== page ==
The actress Uma Thurman, a picture of bejeweled glamour on the January cover of Vanity Fair, gives a cool gaze that reflects the confidence of the magazine itself.
The number of ad pages, which had declined after the departure of Editor in Chief Tina Brown by 18.6% in 1993 and 12.8% in 1994, rebounded dramatically this year. The pages for 1995 increased nearly 31%, to a total of 1,415, according to Media Industry Newsletter.
In addition, readers have signaled their approval. Monthly circulation this year stood at nearly 1.2 million, an all-time high.
“There’s no way of knowing why these things happen,” said Roberta Garfinkle, director of print media at the McCann-Erickson advertising agency. “There are cycles in this business. It may be nothing more than [Editor in Chief] Graydon Carter finding his stride.”
The latter view is shared by Steven T. Florio, president of Conde Nast Publications Inc., which revived Vanity Fair in 1983. Florio recalled that when he took the job two years ago, Conde Nast chairman S.I. Newhouse Jr. identified the magazine’s declining readership and advertising as major concerns. They were problems all too conveniently attributed within the industry to the 1992 exit of Brown, who became editor in chief of the New Yorker after turning Vanity Fair into a compelling chronicle of extravagant excess and celebrity culture.
“I had a long talk with Graydon,” Florio said. “He had been holding back, and now he was going to forge ahead. He’s a great editor and he needed to be encouraged to bring his own voice to the magazine.”
If magazine covers offer a telling measure of editorial tone, then Carter’s choices in 1995 indicate that he is going for more light and less heat than in recent years. There was no shocker, such as the 1994 cover of a saucy Roseanne stuffed inside lacy black lingerie, and no suggestive business, such as the much-talked-about 1993 shot of a scantily clad Cindy Crawford giving a foamy shave to a swooning k.d. lang. Instead, an angelic-looking Meg Ryan (in May) made for one of the bigger sellers this year.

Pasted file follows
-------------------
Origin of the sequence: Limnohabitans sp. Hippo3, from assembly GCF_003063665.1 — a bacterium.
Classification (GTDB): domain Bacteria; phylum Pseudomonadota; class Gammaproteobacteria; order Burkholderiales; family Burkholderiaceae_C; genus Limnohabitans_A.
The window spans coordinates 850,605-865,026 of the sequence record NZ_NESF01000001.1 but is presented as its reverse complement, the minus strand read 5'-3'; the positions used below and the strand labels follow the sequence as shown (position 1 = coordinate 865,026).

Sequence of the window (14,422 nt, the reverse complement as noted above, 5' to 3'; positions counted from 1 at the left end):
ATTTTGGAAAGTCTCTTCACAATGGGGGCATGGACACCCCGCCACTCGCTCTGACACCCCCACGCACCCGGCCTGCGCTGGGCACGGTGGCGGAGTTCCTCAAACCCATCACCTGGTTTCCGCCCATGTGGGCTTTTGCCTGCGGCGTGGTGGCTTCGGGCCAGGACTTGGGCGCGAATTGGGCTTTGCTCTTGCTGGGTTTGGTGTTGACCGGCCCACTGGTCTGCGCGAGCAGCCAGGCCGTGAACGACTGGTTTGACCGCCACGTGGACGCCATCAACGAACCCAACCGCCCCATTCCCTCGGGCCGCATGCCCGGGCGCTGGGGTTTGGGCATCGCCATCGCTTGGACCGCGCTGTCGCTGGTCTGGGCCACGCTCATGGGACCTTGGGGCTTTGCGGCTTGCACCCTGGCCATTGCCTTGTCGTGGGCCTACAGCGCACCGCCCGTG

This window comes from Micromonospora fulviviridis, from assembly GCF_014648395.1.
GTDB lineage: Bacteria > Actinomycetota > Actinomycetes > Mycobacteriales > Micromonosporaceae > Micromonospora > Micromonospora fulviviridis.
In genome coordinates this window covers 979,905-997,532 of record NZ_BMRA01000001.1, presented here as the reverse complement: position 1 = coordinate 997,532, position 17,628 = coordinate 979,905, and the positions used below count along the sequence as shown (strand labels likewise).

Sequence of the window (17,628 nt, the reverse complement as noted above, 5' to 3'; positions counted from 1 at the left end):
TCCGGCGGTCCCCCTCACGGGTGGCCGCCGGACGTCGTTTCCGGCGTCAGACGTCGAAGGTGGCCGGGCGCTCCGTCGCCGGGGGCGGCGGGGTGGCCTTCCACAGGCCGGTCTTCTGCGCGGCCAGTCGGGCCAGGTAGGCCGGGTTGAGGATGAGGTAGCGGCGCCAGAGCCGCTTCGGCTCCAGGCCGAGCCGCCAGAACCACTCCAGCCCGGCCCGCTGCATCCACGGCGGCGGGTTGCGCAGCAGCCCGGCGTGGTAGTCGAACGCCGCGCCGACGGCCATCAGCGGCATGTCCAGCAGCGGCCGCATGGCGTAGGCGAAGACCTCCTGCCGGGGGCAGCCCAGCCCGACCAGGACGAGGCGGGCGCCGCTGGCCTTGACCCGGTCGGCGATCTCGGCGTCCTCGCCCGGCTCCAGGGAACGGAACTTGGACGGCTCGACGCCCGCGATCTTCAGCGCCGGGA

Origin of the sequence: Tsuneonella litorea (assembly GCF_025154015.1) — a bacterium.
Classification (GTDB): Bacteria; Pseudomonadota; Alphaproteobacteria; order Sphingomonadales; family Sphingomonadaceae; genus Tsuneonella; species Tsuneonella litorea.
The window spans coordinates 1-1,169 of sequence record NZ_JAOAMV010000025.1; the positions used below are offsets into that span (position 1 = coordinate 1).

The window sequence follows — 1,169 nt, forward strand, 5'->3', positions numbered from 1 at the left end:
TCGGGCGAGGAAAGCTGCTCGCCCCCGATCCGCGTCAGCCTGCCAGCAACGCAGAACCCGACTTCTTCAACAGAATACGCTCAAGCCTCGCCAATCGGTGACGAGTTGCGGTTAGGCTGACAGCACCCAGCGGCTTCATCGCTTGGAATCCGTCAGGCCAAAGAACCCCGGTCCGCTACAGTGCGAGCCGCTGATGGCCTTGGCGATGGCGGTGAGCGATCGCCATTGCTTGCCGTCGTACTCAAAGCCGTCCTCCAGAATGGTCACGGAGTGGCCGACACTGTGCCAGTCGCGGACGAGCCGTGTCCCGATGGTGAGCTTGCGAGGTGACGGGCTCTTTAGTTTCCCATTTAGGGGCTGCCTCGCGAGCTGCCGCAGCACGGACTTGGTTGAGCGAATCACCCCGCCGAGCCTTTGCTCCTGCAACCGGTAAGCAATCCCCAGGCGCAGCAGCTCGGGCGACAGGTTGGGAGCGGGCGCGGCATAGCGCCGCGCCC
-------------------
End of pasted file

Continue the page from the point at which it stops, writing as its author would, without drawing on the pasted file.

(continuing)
“I liked the Roseanne and the Crawford covers, though they don’t reflect my taste,” said Carter, who was a founding editor of Spy and later edited the New York Observer before succeeding Brown. “I think I was trying to mimic and maybe carry over the image of Vanity Fair from before. A magazine works better when an editor goes with his own tastes and tries to succeed on his own terms.”
Carter said he believes that ‘80s-era camp and “over-the-top trash” are history. “This is a different time, a more serious time,” he went on. “There’s an elegance out there, even if daytime television suggests otherwise.”
Beyond the appealing Hollywood images that have helped Vanity Fair sizably increase newsstand sales, Carter’s magazine has delivered solid journalism, including an August report on the ebola virus crisis in Zaire and enterprising profiles of presidential candidates.
Looking back, Carter said, “If it took only one issue to get it right, then everyone would be a genius.”
A Christmas Story: Few stories in publishing are more impressive than the history of “The Christmas Box.”
Richard Paul Evans, a former advertising executive who lives in Salt Lake City, says it took him less than six weeks in 1992 to write this short tale about a family that discovers the true meaning of Christmas. Although he intended the story to be a gift for his two daughters, photocopied editions so charmed other relatives, friends and strangers that he decided to publish the manuscript in paperback.
He printed 250,000 copies and aggressively marketed them to stores. The book sold well.
Enter the big-time publishers. In a business that often spends large sums for books that offer no guarantee of selling many copies, “The Christmas Box” already had a winning track record. So earlier this year, Simon & Schuster paid Evans $4.2 million for the hardcover rights to what the publisher sees as a holiday perennial.
Last Sunday, Maureen O’Hara and Richard Thomas starred in a TV movie of “The Christmas Box.” This Sunday, Evans’ $4.95 edition and the $12.95 S&S; title lead the paperback and hardcover bestseller lists in the New York Times.
A prequel to “The Christmas Box” will be published in the spring.
Afterwords: The Rev. Al Sharpton is taking heat these days because of controversial remarks he made before the recent torching of a Harlem, N.Y., clothing store that killed eight people. But the black activist’s autobiography remains on schedule. “Go and Tell the Pharaoh,” being written with Anthony Walton, will be published by Doubleday in April. According to the spring catalog, Doubleday plans an extensive promotional effort, including a 16-city author tour and bookstore signings coordinated with churches.
* Paul D. Colford is a columnist for Newsday. His column is published Fridays.